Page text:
Kingdom Of Luvenburg
Kingdom of Luvenburg
Luvenburg, officially known as the Kingdom of Luvenburg (French: Royaume du Luvenburg), is a European state. Luvenburg has been a constitutional monarchy with a federal parliamentary representative democracy since 1854. Having existed for almost 630 years, the Luvenburgish monarchy is one of the oldest in the world. The federal capital of Luvenburg is Truva, home of the nation?s Parliament as well as the residence of the king and the official seat of the government. French is the official language of Luvenburg.
Luvenburg is a developed, technologically advanced, and industrialized nation. The kingdom maintains a diversified economy that is heavily reliant on manufacturing, trade, tourism, and the banking sector. Luvenburg faces the political challenges of meeting public demands for quality improvements in health care and education services.
Luvenburg derives its name from a Germanic tribe, the Luvgae, whom Julius Caesar described as the most courageous tribe of the North. The Luvgae were forced to yield to Roman legions during the first century B.C.E. (Before the Common Era). The Romans named their new territory Luvicana. For some 300 years thereafter what is now known as Luvenburg flourished as a province of Rome. That said; Rome's power gradually declined.
In about 300 C.E. (Common Era), Attilor the Merciless invaded and pushed the Germanic tribes more into northern Luvenburg. About 100 years later, the Germanic tribe of the Franks invaded, taking control of the region, including the area known today as Luvenburg. Even though the region of present-day Luvenburg became increasingly Germanized, the people overwhelmingly retained a Romanized culture and spoke derivatives of Latin.
By 431, an independent dynasty, known by the name "Balvians", was established with its capital at Akenia. In the ensuing decades, under the leadership of Clevim I, the Balvians vanquished the last of the Romans in the Luvicana region. They took control of significant portions of present day Luvenburg and surrounding nations. Clevim I also adopted Christianity, and in so doing, he was able to secure the support of the Church.
Clevim's death ushered in the decline of the Balvians. The result was the fragmentation of the Luvicana region lands for centuries until 751, when the rule of Josua IV brought some unified rule to the region. Under Josua IV, the Balvians were deposed and promptly replaced by the Cargians.
The Middle Ages
Frankish dynasties continued to govern the region and the Middle Ages in Luvenberg were largely influenced by a succession of power struggles between warring factions of these dynasties. Of particular note was the Calian Dynasty, which was associated with a time of prosperity and scholarship. These dynasties lasted until 1369 when, Philippe, Duke of Merovia, committed to unite the region, ushered an era of military campaigns. In 1374, Philippe I was proclaimed king of a unified Luvenburg by the newly conquered dynasties. The following year, Philippe I was crowned by the Pope. His eldest son and successor, Julian I, went on to build the city of Truva as a unifying capital of the newly founded kingdom.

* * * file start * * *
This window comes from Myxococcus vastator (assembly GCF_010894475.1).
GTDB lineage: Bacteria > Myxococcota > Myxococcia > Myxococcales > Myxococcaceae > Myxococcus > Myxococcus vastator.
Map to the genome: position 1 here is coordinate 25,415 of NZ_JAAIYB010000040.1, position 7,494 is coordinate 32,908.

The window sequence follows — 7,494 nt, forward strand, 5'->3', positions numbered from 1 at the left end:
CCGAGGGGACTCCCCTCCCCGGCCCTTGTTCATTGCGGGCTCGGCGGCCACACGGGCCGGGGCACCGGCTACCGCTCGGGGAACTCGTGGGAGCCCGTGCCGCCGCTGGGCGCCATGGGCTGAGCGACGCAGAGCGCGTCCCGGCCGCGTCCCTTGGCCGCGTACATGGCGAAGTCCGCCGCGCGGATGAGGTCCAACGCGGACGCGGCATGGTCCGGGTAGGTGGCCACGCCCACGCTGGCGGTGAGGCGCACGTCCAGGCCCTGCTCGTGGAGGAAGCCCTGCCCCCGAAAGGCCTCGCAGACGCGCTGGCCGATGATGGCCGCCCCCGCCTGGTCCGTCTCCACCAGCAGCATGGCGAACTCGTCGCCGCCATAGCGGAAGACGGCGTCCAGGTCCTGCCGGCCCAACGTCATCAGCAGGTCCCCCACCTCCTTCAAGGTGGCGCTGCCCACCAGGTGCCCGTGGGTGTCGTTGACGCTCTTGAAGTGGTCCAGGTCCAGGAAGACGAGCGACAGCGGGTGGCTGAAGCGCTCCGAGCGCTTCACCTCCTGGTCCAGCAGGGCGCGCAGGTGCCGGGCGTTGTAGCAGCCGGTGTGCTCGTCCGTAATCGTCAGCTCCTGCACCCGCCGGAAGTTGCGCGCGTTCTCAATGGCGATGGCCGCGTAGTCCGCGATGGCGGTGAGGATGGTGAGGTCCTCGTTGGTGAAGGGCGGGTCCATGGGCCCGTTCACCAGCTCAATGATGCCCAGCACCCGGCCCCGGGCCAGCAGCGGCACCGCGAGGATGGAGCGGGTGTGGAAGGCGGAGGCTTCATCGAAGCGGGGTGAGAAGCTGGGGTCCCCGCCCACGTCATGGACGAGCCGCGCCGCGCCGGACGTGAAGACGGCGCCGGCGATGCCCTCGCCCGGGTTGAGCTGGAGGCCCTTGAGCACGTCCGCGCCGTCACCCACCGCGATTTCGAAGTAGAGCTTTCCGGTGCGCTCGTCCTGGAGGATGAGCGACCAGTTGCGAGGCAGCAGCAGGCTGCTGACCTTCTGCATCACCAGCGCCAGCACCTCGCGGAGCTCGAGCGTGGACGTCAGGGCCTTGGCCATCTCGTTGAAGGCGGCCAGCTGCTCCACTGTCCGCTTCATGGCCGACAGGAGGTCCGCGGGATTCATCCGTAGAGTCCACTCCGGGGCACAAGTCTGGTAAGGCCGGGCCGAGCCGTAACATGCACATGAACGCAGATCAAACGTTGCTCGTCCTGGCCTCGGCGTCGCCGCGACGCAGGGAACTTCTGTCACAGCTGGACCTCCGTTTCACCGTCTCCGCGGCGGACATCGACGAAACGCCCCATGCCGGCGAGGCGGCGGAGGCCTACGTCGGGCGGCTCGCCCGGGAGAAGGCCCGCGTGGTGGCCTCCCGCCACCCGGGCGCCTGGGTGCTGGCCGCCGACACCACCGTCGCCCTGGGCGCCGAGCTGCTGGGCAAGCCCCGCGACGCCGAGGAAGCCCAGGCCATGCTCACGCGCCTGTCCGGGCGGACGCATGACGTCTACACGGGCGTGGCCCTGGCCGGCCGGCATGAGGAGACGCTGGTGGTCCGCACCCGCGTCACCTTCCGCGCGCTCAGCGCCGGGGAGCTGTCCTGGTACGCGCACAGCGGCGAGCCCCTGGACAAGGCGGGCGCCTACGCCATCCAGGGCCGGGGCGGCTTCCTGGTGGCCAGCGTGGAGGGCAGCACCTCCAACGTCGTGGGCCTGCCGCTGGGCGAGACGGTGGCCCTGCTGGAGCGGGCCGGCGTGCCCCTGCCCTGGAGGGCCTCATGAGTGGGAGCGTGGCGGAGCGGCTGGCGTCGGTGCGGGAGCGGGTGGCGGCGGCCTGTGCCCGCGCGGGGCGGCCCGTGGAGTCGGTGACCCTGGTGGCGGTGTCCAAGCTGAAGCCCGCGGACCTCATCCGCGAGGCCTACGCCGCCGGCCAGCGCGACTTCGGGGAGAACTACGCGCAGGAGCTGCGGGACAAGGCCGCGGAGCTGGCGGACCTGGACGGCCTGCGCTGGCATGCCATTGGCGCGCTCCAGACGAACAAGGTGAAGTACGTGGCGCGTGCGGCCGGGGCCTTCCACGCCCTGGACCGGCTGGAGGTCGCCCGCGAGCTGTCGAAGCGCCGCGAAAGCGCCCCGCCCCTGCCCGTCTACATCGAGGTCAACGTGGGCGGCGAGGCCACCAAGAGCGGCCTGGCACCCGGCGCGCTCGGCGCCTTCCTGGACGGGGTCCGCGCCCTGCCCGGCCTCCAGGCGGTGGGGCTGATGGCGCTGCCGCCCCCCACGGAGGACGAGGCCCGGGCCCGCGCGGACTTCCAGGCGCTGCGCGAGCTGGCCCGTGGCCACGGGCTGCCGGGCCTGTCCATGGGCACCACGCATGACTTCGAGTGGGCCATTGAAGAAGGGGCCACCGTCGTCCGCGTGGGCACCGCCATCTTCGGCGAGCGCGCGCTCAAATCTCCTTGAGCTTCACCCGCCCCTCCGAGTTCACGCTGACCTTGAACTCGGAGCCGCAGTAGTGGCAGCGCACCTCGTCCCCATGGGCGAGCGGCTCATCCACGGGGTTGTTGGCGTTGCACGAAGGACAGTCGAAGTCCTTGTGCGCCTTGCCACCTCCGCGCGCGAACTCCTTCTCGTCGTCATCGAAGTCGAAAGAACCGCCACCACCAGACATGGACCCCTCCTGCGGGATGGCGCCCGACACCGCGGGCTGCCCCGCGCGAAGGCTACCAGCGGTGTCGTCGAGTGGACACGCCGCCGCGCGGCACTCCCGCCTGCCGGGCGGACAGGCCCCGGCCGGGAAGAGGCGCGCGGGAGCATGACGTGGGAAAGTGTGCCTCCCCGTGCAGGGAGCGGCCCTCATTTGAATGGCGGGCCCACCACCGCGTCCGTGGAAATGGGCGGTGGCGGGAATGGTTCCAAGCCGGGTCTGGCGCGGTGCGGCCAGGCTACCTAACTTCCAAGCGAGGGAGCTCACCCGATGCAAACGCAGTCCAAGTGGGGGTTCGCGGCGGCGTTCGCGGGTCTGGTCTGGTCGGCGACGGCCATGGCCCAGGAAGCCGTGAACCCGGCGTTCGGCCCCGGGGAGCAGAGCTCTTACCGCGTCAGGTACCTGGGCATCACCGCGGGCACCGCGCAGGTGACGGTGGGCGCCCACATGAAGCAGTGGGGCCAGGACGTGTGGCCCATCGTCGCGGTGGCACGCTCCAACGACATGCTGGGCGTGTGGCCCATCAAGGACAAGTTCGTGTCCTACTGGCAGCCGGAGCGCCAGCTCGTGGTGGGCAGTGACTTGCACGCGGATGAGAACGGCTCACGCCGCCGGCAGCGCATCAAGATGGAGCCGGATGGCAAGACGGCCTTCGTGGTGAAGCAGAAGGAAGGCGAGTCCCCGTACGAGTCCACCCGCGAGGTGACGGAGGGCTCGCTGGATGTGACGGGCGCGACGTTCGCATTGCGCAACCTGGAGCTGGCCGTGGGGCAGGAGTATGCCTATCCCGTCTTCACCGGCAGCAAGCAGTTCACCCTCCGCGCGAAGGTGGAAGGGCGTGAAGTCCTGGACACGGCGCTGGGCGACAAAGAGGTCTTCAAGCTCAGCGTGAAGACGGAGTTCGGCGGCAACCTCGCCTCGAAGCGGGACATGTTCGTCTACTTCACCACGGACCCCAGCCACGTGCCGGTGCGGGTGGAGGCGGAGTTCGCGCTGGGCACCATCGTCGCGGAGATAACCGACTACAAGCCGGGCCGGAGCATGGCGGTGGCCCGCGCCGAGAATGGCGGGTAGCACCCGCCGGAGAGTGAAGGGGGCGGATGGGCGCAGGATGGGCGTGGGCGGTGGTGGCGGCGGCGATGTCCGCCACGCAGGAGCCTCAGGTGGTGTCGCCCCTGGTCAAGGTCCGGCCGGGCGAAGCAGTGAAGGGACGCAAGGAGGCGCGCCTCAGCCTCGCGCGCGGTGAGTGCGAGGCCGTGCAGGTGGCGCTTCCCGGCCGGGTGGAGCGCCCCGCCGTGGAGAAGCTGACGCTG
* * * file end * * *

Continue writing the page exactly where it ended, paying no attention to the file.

The Luvenburgish Expansion
During the Seventeenth Century, Luvenburg became a powerful nation in Europe, due to a policy of extensive development and peaceful existence implemented by successive Merovian monarchs. However, it was Antoine IX who allocated substantial resources to the development a powerful navy to maintain supremacy in Europe. His successor, Albert II, led on to establish the first Luvenburg colony of Kupros. The Luvenburgish Empire greatly stretched and reached its maximum size in the years between 1722 and 1749. The later part of the 18th century witnessed the revolt and independence of most of Luvenburg?s colonies.
The Luvenburgish Revolution and the First Republic
The Ten Years' War (1762 -72), an unsuccessful final attempt to maintain the loyalty of the colonies, proved to be financially burdensome for the weakening monarchy. Indeed, the war drove public sentiment and caused the Luvenburgish masses to rally against the privileges of the established order composed of the monarchy and the nobility. As reformists sought to change the regime, the monarchy responded by trying to clamp down on them. In response, Luvenburgish masses took to the streets in protests. On February 6, 1779, a mob of protestors managed to control portions of Truva. The final outcome was the ousting and execution of Sergius V and the proclamation of the First Luvenburgish Republic (1780-82).
However, the scenario quickly changed as the more nationalist elements rose to power. A period of dictatorial rule (1782-95) under the reign of Cornelius Valton (the Butcher) was characterized by dictatorial control and absolute rule under which persecution and executions became the norm. The rise of Valton?s dictatorship marked the end of the First Republic.
The Luvenburgish Civil War and the Second Republic
Dictatorial rule abruptly ended in 1795 with the mysterious and sudden death of Valton and the restoration of the monarchy (1795-1848). Albert IV, pretender of the Luvenburgish throne, ascended to the throne in a political environment dominated by increasing polarization. For the next three decades, the governance in Luvenburg was largely inefficient, marked by the expanding political control of the monarchy. Eventually, however, the respective roles of the military and the church were notably reduced from the government, and the separation of church and state was instituted. The increasing displeasure with the state of affairs encouraged the military to carry out a coup d'?tat. Henri IX was forced to abdicate and was jailed for life. The Second Luvenburgish Republic was proclaimed and the monarchy was abolished.